Resident Apartment Manager Tax Issues

Landlords will often hire a resident manager to handle the day-to-day tasks of running an apartment building.  In some locales, and depending upon the number of units in the apartment complex, resident managers are required. For example, in California, resident managers are required where there are 16 or more units, while the requirement applies for 9 units in NY City.

The managers may be compensated for their services, provided reduced or free rent, or a combination of both.  The tax implications to the landlord and resident manager are:

Resident Manager – If the resident manager is compensated monetarily, they are treated as an employee and as such are subject to payroll withholding, and FICA.  If they are provided reduced or free rent, that reduction is not included in taxable income (Reg. Sec. 1.119-1(b)) if:

  1. The lodging is at the landlord’s rental property,
  2. The lodging is furnished for the convenience of the landlord, and
  3. The manager is required, as a condition of employment, to live in the apartment building. (Code Sec 119 – Meals or lodging furnished for the convenience of the employer)

If the above conditions are NOT met, the rental FMV is taxable income to the manager reported on a W-2 by the landlord or other employer (Letter Ruling 9404005).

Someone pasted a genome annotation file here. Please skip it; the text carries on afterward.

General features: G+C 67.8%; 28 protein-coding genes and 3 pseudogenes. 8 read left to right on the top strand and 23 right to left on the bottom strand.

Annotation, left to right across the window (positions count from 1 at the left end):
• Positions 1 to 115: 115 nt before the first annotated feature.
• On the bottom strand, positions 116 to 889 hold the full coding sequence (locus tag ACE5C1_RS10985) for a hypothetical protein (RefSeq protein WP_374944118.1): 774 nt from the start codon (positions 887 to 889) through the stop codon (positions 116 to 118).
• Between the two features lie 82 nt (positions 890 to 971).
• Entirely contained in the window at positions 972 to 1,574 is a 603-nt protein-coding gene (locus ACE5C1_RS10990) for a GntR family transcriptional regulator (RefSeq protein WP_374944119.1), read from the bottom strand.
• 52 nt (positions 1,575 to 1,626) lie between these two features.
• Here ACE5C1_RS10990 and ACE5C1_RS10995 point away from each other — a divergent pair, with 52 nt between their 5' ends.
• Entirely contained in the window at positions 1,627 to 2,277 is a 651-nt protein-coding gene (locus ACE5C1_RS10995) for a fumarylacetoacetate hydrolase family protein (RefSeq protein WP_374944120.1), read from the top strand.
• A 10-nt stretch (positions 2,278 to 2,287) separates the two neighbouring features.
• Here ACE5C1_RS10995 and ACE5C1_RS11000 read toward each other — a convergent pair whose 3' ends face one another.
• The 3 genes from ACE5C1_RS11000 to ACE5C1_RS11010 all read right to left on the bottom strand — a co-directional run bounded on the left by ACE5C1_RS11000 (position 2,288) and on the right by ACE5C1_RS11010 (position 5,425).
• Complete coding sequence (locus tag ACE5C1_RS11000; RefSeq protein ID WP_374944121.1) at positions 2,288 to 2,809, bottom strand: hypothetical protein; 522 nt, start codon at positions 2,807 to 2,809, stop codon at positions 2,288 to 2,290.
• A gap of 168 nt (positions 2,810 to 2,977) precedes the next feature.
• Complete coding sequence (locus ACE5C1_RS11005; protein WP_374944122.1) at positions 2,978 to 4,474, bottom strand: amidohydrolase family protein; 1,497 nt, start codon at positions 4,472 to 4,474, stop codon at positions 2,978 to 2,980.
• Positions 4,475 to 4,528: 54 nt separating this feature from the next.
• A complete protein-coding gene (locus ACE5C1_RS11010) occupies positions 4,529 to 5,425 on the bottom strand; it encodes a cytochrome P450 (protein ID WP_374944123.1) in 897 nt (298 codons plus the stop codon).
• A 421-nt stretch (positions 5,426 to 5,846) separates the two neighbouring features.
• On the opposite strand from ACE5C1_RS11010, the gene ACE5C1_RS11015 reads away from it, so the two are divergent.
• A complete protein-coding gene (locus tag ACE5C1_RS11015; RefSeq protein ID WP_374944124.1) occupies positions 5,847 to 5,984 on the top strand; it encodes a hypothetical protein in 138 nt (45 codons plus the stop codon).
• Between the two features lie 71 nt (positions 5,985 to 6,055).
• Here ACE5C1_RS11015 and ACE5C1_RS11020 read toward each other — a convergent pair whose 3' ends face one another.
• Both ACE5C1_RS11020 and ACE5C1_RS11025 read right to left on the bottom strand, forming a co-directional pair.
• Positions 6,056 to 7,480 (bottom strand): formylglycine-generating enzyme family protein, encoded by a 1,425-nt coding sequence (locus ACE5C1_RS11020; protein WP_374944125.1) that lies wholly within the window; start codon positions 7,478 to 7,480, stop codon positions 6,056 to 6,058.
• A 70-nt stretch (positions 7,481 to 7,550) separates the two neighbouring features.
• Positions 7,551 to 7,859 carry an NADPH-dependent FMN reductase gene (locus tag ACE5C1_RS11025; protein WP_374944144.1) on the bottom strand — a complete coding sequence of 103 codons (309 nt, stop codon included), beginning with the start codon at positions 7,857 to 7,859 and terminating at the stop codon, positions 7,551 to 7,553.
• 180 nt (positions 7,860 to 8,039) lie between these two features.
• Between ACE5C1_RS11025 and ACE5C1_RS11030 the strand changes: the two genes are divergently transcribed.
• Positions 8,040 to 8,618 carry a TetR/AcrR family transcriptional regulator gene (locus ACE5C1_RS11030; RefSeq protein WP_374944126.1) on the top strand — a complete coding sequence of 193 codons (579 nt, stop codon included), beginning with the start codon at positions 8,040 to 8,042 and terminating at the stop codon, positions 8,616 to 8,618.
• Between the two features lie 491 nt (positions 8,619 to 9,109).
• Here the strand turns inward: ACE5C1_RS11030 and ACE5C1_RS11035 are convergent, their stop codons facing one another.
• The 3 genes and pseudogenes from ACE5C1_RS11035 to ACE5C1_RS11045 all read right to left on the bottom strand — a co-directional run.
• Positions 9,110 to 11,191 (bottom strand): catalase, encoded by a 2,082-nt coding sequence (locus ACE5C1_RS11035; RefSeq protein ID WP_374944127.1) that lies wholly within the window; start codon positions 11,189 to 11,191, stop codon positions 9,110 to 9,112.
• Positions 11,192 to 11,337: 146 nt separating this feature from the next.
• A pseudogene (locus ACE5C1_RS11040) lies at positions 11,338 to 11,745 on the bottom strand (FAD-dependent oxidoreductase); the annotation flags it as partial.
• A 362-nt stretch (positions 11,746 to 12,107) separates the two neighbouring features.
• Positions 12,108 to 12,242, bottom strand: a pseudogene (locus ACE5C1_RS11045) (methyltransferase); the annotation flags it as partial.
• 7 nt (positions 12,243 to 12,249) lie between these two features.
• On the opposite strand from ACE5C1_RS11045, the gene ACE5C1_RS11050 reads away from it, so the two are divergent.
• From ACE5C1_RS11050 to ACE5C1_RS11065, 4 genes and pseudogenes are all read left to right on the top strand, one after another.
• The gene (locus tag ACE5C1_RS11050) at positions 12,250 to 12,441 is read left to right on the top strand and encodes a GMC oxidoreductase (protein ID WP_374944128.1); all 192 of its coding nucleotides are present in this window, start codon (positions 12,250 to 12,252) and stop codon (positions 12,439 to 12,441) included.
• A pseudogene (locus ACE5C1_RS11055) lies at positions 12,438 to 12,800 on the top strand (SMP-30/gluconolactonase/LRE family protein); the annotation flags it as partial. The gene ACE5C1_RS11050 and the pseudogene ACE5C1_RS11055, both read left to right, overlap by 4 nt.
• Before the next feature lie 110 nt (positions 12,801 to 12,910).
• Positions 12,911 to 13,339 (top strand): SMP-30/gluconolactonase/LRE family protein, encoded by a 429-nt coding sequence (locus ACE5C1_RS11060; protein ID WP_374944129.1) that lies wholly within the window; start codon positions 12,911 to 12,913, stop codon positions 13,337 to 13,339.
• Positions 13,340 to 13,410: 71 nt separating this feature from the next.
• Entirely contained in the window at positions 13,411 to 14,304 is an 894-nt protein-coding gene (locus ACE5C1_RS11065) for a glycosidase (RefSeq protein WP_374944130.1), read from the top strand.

From Pub 15-B, pg 15:

Example of nonqualifying lodging - A hospital gives Joan, an employee of the hospital, the choice of living at the hospital free of charge or living elsewhere and receiving a cash allowance in addition to her regular salary. If Joan chooses to live at the hospital, the hospital can't exclude the value of the lodging from her wages because she isn't required to live at the hospital to properly perform the duties of her employment. (IRS Pub 15-B, Pg. 15)

Landlord - If the resident manager is compensated monetarily, then the manager is a W-2 employee of the landlord and subject to the normal W-2 withholding and reporting requirements.   Where the landlord reduces or provides free rent, whether or not also compensating the manager monetarily and the three conditions listed under resident manager are met, the landlord has no reporting requirements regarding the free rent and no deduction for the free rent since the lack of the rental income constitutes his adjustment for the lost rental income. 

 

May 31, 2017 by Lee Reams Sr.
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